Traffic Cones

You've reached the largest stock of MUTCD Compliant traffic cones in the nation. Everything listed here is ready to ship. That's orange traffic cones, looper tubes, and collapsible traffic cones - delivered faster.

Choose black-bottom or solid orange for road cones, parking cones, and soccer cones. We also offer white valet cones, blue accessibility cones, and pop-up LED cones in lime green. Get any custom traffic cone in your choice of 5 ink colors. Send us your custom logo and we'll print it for no set up fee.

Questions on size? color? use? Consult our Cone Guide or call us at 800-429-9030.


QUESTIONS ABOUT TRAFFIC CONES? CALL US AT 800-429-9030 AND SPEAK TO A HELPFUL AND KNOWLEDGEABLE CUSTOMER SERVICE AGENT



What Makes a Cone Legal for Road Use?

The all-purpose cone*
  • Approved as channelizing device -- "tool used to temporarily guide traffic on public roads" -- by the Manual for Uniform Traffic Control Devices (MUTCD)

  • Safe for cars because it's molded from shock-absorbing plastic unlike stiff all-purpose cones

  • Meets requirements for height*, color (chromaticity coordinates) and luster (luminance factor) set by the Federal Highway Administration (FHWA)
*Height requirements vary by state. 36-inches for highways in FL and DE

When Are Traffic Cones Used?

Official

Traffic cones mark Temporary Traffic Control (TTC) Zones,"An area of a highway where road user conditions are changed."*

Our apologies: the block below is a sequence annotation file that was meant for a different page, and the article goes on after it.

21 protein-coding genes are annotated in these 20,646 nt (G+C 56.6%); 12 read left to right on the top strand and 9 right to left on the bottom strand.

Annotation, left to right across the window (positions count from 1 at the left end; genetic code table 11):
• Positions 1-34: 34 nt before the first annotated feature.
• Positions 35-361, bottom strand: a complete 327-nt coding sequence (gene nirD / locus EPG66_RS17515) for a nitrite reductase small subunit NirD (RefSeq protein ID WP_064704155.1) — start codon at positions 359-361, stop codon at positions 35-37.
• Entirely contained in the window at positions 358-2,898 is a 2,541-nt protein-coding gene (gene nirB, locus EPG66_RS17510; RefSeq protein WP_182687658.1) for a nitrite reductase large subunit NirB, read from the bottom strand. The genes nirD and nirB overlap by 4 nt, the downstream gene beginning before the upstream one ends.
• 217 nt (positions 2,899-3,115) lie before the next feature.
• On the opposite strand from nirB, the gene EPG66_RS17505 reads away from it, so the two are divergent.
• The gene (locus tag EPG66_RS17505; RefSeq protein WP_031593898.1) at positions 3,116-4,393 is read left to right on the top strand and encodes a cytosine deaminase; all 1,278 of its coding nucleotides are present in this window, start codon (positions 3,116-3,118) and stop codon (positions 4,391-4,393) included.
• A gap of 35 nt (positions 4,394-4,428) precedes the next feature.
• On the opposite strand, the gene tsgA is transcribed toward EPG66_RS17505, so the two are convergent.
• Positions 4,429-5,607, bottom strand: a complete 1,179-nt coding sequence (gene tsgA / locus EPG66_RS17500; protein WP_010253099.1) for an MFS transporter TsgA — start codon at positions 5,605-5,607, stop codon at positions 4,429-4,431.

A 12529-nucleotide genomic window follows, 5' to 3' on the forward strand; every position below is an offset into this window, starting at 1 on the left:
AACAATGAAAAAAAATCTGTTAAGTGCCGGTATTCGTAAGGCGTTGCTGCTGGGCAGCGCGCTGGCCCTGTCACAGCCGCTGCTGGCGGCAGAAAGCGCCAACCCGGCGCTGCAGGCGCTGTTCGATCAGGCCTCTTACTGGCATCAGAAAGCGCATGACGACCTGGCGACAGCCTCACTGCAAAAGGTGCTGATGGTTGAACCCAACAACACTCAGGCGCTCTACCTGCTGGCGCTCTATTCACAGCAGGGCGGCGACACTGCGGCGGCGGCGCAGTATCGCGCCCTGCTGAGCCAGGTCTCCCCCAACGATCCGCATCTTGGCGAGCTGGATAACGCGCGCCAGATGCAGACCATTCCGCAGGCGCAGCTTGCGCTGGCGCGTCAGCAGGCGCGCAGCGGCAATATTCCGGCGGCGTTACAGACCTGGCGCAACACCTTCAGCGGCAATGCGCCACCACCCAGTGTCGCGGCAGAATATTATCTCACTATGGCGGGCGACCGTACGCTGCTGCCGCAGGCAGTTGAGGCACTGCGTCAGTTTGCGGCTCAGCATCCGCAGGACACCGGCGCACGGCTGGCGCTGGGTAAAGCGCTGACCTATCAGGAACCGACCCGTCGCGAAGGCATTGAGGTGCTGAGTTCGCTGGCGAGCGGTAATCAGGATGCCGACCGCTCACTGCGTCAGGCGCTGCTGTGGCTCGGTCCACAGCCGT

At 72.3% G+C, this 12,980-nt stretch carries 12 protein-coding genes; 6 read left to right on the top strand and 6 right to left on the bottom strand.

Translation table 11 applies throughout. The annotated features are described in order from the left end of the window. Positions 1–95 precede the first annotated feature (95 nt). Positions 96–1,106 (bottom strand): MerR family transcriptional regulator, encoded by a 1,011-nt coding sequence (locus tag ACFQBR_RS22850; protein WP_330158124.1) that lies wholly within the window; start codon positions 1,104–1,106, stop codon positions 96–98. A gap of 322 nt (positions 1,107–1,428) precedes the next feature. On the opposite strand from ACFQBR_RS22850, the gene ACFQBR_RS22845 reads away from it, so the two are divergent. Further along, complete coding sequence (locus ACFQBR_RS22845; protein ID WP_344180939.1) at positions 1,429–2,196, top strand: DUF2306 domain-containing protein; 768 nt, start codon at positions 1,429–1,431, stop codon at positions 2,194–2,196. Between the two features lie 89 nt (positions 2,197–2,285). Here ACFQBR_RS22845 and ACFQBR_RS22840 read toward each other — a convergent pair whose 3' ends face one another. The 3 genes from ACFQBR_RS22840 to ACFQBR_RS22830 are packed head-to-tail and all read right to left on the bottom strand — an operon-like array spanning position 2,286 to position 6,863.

Work Zone
"An area of a highway with construction, maintenance or utility work activities."*
Incident Zone
"Imposed by authorized officials in response to a traffic incident"* (incl nat disaster)
Planned Event
"Closing a street for a festival" or "Extended throughout a municipality"* (ex. marathon)
Special Lanes
Divide vehicular traffic lanes or channelize pedestrians and cyclists

*All quoted statements from MUTCD, 2009 ed.

Everyday

Athletics
Drivers Ed
Animal Training
Parking
Property Hazard*
Indoor Caution

*Modified image. Original provided by Andrew on Flickr

Traffic Cone Sizes

Shop 6-inch cone Shop 12-inch cone Shop 18-inch cone Shop 28-inch cone Shop 36-inch cone

Size

Legal Use

Everyday Use

6”

Not for use on public roads

Driver ed courses, mark indoor hazards

12”

Not for use on public roads

Athletics/soccer, animal or dog training

18”

Roadways <45

Athletics, landscaping, parking

28”